Dr. Greene’s Organic Adventure Continues

I am now entirely off of the conventional food grid – everything I eat is organic. Once the decision was made to embark on this journey, it was time to restock our pantry and our fridge for all-organic cooking.

Don’t get the impression that most of my meals are homemade feasts. We lead busy lives, so most of my meals at home are small and simple — maybe just a crisp organic apple and some Raw Sharp Cheddar Cheese slices, or organic walnuts and green beans, or organic almonds and yogurt. But my wife Cheryl is an amazing cook, and I have fun trying things in the kitchen, so we average about one full homemade meal a day, many of them breakfasts or brunches.

One of the best early finds on my all-organic adventure was a book by Jesse Ziff Cool called Your Organic Kitchen – The Essential Guide to Selecting and Cooking Organic Foods. Jesse has an amazing restaurant, The Cool Caféthat’s located on the campus of Stanford University. Everything there is delicious, as well as local, seasonal, sustainable, and/or organic. It’s a campus hotspot for people who love great food, whether they are thinking about organic or not. When I saw Jesse’s cookbook I knew it would be a great roadmap for my home organic dining experience. It’s packed with simple, delicious recipes arranged according to what ingredients are fresh and in-season throughout the calendar.

But when I set out to cook, I discovered how much I really needed to change out in our family pantry and fridge. The milk, cheese, yogurt, and eggs we got were already organic, except for a few artisan cheeses. Most of the fresh produce at home was already organic as well. But many of the prepared and frozen foods, as well as sauces, dressings, condiments, beans, breads, nuts, dried fruits, mixes, and flours needed to be replaced.

There were a lot of last-minute trips to the market in those first weeks, as each time I tackled a new recipe I found myself running to the store to pick up an item or two I had taken for granted. For one thing, I realized that very few of the herbs, spices, and extracts in my pantry were organic. None of the nearby stores had a complete selection, so I’ve now got a hodgepodge in the pantry: organic black peppercorns from Simply Organic, organic cayenne pepper from Frontier Culinary Spices, organic rubbed sage from Morton and Bassett Spices, organic vanilla extract from Flavorganics, and organic thyme leaves from McCormick Gourmet Collection. I even bought my first-ever basil plant! It took some time, but the re-spicing of my life is pretty complete.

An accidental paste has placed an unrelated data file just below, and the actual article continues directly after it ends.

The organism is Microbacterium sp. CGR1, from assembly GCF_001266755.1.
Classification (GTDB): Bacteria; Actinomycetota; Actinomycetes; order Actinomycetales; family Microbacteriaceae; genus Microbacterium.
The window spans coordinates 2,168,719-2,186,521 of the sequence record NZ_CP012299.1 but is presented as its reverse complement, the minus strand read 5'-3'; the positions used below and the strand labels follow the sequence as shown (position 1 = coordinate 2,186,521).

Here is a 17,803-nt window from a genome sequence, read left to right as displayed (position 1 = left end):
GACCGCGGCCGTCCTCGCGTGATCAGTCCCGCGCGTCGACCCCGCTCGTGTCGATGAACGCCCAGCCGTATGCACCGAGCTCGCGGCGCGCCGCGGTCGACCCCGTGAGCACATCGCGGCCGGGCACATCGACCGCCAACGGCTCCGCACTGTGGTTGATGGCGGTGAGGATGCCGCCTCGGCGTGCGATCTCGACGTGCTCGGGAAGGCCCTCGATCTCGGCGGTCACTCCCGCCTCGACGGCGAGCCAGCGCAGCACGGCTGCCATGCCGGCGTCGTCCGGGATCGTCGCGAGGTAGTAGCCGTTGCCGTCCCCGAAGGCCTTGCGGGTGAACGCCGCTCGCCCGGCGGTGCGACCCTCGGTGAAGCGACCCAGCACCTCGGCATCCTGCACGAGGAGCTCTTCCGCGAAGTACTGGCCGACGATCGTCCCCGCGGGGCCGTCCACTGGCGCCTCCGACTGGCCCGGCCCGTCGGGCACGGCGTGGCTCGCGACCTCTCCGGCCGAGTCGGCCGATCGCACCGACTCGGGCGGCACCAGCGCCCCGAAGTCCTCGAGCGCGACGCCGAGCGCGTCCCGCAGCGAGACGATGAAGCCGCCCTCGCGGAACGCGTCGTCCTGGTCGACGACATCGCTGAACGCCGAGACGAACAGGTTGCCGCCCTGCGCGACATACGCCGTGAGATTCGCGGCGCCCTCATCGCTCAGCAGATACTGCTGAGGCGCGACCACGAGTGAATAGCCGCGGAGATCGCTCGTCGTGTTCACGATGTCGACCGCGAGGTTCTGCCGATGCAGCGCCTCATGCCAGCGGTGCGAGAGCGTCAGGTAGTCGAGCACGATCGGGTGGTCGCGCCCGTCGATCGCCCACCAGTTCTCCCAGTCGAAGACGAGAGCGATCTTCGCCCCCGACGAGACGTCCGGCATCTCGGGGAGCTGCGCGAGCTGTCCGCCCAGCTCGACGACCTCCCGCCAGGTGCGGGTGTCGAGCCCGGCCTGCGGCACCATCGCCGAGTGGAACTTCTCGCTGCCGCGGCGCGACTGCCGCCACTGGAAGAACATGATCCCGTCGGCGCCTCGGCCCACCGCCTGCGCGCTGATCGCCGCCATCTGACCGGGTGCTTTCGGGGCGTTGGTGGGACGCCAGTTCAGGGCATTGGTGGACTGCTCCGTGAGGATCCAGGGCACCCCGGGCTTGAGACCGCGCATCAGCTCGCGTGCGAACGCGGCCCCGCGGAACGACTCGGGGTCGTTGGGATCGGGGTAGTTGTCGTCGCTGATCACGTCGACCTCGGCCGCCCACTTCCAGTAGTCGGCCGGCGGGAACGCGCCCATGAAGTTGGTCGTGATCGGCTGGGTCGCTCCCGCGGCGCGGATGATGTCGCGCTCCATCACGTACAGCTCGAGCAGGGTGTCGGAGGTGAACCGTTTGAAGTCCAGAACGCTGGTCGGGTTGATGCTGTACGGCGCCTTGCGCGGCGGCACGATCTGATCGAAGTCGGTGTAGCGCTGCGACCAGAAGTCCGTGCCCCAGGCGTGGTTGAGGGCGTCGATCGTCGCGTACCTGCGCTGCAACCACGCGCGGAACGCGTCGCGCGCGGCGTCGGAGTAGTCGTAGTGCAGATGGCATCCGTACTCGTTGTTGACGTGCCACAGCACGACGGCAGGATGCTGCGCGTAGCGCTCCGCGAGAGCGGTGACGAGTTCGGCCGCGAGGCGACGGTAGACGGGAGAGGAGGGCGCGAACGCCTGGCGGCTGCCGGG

In the first week , I made a yogurt mistake. I picked up a yogurt from a well-known organic yogurt companies, and enjoyed it heartily – only to notice on closer inspection that it was all natural – not organic. I felt horrible, but I learned from my mistake. I’ve become a much closer reader of labels than I ever was. So have my kids, who point out, .Dad, those crackers are made with organic wheat flour – they’re not certified organic. Put them down!. I’ve learned to look for the USDA Certified Organic seal, or the Oregon Tilth seal. And I’ve come to trust a few brands that are ‘all-organic, all-the-time.’

I can’t remember having such a great time eating at home. Our pantry and fridge have made the transition. We’re sharing a bounty of wonderful, organic whole foods . Some meals are elaborate; most are simple; all leave me feeling better than I have in years. But we’ll talk about the surprising effects on my mind and body next time.

Published on: May 05, 2006
About the Author
Photo of Alan Greene MD
Dr. Greene is a practicing physician, author, national and international TEDx speaker, and global health advocate. He is a graduate of Princeton University and University of California San Francisco.
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